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Democrats have first shot at adapting to new top-two open primary system in CD 36 special election

by Christopher A. Guzman, published

With Democrats outnumbering Republicans in California's 36th congressional district, left-of-center candidates will have the first chance at adjusting to the new top-two open primary system.  In all likelihood, today's special election will pit Democrat against Democrat in July. 

As a result of the novel electoral format, party members now have to deal with new competition from their own side of the aisle, forcing a shift away from the typical partisan attacks across the aisle.  The Los Angeles Times, for instance, notes that the expected top two vote getters are heavily targeting each other in the waning hours of the campaign to replace the outgoing Rep. Jane Harman. Being that it's a contest between two Democrats, each lobbed charges against one another that would typically be utilized against a Republican candidate, with each accusing the other of being tied to some form of corporate interests.

     "Los Angeles City Councilwoman Janice Hahn sent out two mailers attacking Secretary of State Debra Bowen for taking money from 'big oil' and criticized her 1996 vote, as a legislator to deregulate the state's energy system [...] Bowen hit Hahn for amassing at least half of her $424,000-plus war chest from lobbyists, developers, and others who do business with City Hall and pointed out that a medical malpractice insurance has spent more than $100,000 in an independent effort to support Hahn's candidacy," the Times reported.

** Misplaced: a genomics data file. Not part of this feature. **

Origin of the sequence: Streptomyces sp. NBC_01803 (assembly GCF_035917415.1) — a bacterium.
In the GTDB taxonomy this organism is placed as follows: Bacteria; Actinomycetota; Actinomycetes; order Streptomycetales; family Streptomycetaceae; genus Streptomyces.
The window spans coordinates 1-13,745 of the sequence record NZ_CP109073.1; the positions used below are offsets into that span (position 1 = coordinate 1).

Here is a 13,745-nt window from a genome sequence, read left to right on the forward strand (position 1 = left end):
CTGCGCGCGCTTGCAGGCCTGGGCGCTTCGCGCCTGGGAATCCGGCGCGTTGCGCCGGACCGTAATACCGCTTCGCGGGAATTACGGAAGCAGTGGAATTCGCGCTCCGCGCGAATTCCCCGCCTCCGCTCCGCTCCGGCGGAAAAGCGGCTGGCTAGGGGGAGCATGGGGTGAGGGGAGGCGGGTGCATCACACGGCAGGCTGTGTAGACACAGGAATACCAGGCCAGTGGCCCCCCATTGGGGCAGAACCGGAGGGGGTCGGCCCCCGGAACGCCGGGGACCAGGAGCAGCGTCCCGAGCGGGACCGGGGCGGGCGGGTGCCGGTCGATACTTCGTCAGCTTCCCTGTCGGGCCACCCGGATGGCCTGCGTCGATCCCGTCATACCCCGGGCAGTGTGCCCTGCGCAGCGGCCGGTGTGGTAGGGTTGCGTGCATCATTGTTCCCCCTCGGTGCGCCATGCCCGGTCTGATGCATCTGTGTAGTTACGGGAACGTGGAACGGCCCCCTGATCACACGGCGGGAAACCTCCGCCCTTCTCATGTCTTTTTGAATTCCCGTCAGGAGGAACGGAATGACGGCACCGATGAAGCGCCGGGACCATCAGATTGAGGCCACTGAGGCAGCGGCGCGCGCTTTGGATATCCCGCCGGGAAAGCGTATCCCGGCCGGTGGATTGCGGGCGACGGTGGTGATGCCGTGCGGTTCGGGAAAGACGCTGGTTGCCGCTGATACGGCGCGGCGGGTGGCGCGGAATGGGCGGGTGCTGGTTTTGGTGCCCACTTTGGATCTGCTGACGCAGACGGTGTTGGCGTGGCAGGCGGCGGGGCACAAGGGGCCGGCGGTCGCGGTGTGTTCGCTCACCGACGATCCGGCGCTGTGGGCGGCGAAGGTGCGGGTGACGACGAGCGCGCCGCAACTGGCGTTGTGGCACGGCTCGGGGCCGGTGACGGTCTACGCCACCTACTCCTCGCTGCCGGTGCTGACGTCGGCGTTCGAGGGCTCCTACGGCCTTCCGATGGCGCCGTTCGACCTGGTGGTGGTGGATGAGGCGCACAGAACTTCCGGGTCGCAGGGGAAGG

Aside from the attacks levied against one another in this Democrat-dominated race, the practically guaranteed Democratic candidate to emerge victorious at the end (even if it is in July) will reveal the preference of voters in the district, specifically defining which liberal platform takes priority at this time.   Politico notes that Hahn has a strong labor backing from unions like the Los Angeles County Federation of Labor, Bowen has the backing of environmental groups like the Sierra Club and the League of Conservation Voters, and Marcy Winograd is a staunch anti-war candidate who earned 41% of the primary vote against Harman before the congresswoman stepped down in February. Politico pointed out, that this time around, there is more than one anti-war candidate in the bigger field of candidates, which might make Winograd's task of standing out from the crowd a bit more challenging. 

Republicans are bound to be watching how the election plays itself out as they will have to learn how to adjust their tactics against members of their own party (in the case that two Republicans will eventually face off). Before parties in California know it, however, political tactics will have to change yet again with a non-partisan Citizens Redistricting Commission set to redraw state senate, state legislature, and congressional lines. 

If none of the 16 candidates in the field get over 50% of the vote in District 36 today, the top two candidates will advance to the July 12 runoff election. 

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